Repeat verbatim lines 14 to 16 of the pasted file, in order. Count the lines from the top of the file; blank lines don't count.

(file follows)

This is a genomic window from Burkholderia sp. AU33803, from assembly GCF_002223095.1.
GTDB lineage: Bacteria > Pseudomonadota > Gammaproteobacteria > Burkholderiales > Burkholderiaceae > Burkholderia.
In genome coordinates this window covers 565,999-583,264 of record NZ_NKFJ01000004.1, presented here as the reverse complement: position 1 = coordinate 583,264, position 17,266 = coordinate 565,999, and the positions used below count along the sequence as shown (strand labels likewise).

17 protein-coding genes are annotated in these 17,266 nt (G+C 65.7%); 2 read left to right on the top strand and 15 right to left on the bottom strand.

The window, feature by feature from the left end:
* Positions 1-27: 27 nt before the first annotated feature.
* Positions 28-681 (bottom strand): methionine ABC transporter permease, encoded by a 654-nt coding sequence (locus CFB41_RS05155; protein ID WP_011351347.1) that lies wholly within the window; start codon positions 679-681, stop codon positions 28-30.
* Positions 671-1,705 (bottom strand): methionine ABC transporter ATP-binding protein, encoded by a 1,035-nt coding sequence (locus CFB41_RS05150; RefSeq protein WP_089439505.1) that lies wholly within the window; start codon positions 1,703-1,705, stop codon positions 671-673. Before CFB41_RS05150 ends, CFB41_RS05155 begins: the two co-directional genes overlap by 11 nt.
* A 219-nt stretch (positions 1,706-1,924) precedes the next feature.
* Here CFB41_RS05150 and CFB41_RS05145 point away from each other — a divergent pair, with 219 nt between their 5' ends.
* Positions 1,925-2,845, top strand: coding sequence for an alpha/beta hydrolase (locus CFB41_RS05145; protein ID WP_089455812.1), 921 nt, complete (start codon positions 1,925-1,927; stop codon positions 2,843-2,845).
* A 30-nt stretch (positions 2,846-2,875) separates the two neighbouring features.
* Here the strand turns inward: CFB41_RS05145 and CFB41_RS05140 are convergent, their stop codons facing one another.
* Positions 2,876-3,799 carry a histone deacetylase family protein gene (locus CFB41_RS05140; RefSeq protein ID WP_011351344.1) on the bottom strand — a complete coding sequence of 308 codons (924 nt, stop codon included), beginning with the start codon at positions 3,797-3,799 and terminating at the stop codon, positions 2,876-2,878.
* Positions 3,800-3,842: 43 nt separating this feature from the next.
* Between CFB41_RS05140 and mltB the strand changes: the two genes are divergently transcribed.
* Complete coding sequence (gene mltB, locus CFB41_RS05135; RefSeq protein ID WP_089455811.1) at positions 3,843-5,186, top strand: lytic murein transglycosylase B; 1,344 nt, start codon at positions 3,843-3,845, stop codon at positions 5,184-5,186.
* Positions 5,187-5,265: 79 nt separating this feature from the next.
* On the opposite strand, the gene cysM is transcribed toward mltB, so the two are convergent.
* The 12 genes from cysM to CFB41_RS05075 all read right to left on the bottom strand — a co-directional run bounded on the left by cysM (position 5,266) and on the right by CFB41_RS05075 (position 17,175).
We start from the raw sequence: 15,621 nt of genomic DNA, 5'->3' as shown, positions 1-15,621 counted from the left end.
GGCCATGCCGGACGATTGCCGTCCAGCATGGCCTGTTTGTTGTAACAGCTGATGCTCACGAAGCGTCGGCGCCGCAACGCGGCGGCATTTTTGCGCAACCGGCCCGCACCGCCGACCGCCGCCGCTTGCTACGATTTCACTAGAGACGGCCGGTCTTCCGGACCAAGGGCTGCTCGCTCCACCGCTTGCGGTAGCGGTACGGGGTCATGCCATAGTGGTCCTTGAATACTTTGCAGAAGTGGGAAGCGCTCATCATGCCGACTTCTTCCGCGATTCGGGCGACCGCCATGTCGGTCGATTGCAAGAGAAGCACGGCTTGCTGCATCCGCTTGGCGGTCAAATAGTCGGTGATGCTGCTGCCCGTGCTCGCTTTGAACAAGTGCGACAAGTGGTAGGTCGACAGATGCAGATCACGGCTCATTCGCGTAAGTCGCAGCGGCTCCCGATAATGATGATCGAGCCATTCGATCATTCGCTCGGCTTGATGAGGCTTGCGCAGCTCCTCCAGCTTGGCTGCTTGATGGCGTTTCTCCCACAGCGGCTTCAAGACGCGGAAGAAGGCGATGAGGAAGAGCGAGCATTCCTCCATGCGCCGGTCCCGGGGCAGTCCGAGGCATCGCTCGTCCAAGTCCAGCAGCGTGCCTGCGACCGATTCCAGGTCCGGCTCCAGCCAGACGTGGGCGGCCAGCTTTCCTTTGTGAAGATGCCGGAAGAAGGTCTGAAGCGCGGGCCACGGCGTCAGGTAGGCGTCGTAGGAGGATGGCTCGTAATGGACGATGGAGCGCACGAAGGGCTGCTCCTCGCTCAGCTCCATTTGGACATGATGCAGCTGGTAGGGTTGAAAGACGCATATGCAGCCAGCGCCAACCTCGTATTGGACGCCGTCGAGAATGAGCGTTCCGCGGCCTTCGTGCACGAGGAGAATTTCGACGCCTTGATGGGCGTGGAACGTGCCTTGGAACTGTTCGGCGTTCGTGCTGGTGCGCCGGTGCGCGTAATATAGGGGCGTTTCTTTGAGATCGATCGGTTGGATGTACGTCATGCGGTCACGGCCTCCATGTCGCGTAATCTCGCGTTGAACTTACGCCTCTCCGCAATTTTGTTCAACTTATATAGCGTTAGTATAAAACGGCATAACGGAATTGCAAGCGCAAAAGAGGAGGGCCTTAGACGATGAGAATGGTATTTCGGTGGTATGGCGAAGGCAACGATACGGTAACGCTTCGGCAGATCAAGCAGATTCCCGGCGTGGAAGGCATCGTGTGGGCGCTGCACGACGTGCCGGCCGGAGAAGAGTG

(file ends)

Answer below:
* Positions 2,876-3,799 carry a histone deacetylase family protein gene (locus CFB41_RS05140; RefSeq protein ID WP_011351344.1) on the bottom strand — a complete coding sequence of 308 codons (924 nt, stop codon included), beginning with the start codon at positions 3,797-3,799 and terminating at the stop codon, positions 2,876-2,878.
* Positions 3,800-3,842: 43 nt separating this feature from the next.
* Between CFB41_RS05140 and mltB the strand changes: the two genes are divergently transcribed.